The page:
Maundy Thursday Reflections on John, Ch. 13

Jesus Washes Peter’s Feet

John 13: 1 -15.

1 Now before the festival of the Passover, Jesus knew that his hour had come to depart from this world and go to the Father. Having loved his own who were in the world, he loved them to the end.2 The devil had already put it into the heart of Judas son of Simon Iscariot to betray him. And during supper3Jesus, knowing that the Father had given all things into his hands, and that he had come from God and was going to God, 4got up from the table, took off his outer robe, and tied a towel around himself.

5 Then he poured water into a basin and began to wash the disciples’ feet and to wipe them with the towel that was tied around him. 6 He came to Peter, who said to him, “Lord, are you going to wash my feet?”7 Jesus answered, “You do not know now what I am doing, but later you will understand.”8 Peter said to him, “You will never wash my feet.” Jesus answered, “Unless I wash you, you have no share with me.”9 Peter said to him, “Lord, not my feet only but also my hands and my head!”10 Jesus said to him, “One who has bathed does not need to wash, except for the feet, but is entirely clean. And you are clean, though not all of you.” 11 For he knew who was to betray him; for this reason he said, “Not all of you are clean.”12 After he had washed their feet, had put on his robe, and had returned to the table, he said to them, “Do you know what I have done to you?13 You call me Teacher and Lord–and you are right, for that is what I am.14 So if I, your Lord and Teacher, have washed your feet, you also ought to wash one another’s feet. 15 For I have set you an example, that you also should do as I have done to you.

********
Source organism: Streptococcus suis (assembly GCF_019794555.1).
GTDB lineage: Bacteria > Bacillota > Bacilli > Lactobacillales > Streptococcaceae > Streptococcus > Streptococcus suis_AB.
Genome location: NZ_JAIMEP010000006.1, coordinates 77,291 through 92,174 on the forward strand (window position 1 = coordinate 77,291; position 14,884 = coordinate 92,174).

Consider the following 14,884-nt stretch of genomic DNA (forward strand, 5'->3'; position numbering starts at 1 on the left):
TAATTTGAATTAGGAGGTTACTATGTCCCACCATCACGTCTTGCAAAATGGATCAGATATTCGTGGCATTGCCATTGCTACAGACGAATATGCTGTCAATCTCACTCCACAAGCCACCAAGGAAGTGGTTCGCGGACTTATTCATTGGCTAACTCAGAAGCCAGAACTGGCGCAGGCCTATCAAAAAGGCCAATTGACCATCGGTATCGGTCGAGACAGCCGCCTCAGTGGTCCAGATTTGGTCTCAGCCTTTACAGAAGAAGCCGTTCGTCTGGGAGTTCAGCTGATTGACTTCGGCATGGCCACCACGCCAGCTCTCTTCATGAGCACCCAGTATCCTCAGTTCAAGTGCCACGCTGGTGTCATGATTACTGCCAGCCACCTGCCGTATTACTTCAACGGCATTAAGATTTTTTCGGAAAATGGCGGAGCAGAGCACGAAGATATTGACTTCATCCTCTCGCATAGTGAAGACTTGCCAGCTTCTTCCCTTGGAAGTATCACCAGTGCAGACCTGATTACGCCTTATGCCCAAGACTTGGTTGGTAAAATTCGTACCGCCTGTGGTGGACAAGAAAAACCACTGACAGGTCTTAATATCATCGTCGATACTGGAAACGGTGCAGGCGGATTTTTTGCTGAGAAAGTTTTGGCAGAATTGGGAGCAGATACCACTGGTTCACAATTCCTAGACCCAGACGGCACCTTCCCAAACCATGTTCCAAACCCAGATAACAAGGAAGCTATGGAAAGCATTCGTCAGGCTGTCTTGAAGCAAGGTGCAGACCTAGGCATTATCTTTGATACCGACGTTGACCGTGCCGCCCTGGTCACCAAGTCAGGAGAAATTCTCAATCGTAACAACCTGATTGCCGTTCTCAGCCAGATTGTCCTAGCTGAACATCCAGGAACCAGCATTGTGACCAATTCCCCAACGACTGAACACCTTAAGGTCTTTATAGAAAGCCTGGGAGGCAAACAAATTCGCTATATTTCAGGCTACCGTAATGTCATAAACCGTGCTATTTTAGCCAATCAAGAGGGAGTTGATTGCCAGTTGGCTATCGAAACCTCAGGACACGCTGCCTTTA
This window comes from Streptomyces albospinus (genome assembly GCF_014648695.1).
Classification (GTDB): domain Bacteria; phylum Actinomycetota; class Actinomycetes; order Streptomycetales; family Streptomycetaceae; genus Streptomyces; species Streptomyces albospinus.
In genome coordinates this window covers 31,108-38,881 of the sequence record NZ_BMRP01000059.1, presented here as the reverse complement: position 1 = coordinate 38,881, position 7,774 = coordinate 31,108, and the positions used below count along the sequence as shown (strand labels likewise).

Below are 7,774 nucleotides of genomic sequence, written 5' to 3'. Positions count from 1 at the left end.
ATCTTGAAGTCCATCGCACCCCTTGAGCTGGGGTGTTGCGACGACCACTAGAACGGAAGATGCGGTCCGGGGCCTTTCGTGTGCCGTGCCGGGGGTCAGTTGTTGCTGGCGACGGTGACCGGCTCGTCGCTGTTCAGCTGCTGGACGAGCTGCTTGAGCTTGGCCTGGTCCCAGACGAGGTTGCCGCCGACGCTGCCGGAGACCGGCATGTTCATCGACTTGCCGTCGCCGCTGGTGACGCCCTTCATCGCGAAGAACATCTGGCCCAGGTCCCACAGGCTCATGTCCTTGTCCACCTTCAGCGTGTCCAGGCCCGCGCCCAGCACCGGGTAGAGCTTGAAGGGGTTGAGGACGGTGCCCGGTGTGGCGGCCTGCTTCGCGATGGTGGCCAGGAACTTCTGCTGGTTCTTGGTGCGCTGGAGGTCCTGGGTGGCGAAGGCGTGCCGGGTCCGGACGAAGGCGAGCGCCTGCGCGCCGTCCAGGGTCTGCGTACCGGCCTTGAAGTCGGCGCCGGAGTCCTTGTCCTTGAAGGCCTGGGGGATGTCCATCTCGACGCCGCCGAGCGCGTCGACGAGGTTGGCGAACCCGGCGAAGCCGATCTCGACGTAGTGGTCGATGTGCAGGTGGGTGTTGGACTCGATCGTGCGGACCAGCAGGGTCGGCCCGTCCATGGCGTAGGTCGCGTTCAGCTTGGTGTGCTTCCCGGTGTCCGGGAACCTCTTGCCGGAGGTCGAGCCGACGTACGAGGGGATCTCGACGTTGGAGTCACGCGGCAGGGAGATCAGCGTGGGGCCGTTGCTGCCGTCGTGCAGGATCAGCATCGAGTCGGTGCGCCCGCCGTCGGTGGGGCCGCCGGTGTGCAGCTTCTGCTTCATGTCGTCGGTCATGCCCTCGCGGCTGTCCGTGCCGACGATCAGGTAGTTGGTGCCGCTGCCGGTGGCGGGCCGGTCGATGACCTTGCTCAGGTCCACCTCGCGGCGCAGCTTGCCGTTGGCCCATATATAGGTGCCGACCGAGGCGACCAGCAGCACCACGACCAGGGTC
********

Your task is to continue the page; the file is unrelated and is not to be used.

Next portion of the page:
I have been musing on this passage from John at times over the last couple of years.It has come up in my life in a variety of ways.However, not in ways that are addressed by most commentaries on this passage or sermons that I have heard taking this story as their theme.Most of the commentaries and sermons focus on this passage as a lesson in humble service.Surely, that lesson is in this passage.

What has been interesting me is another lesson that I have drawn from this passage.I think there is a subtle lesson about receiving God’s love to fulfill our relationship.A relationship of love is complete or fulfilled when love is both given and received.Receiving love sounds so simple and easy.It may be for many.But, for Peter and for me and those like Peter and me, it isn’t.I believe that Jesus’ words to Peter were for us.

The story is set within the Last Supper, a Seder enjoyed earlier on the evening Jesus was arrested and taken before the High Priest and Pilate.The Apostles gathered round the Seder table.They were engaged in lively conversation.The scripture doesn’t say but there should be an excited child preparing to search out the hidden bread and to initiate the important dialog by asking the appointed questions.In my image, this part of the story occurs just as they are all about to sit down for the opening chapter of this history in a meal.The Apostles are so engaged in their conversation that they don’t even notice as Jesus removes is robe, takes up the basin and the towel and begins to wash the feet of the guests.As striking as that may sound to us, none of those who were present even questioned it, until Jesus came to Peter.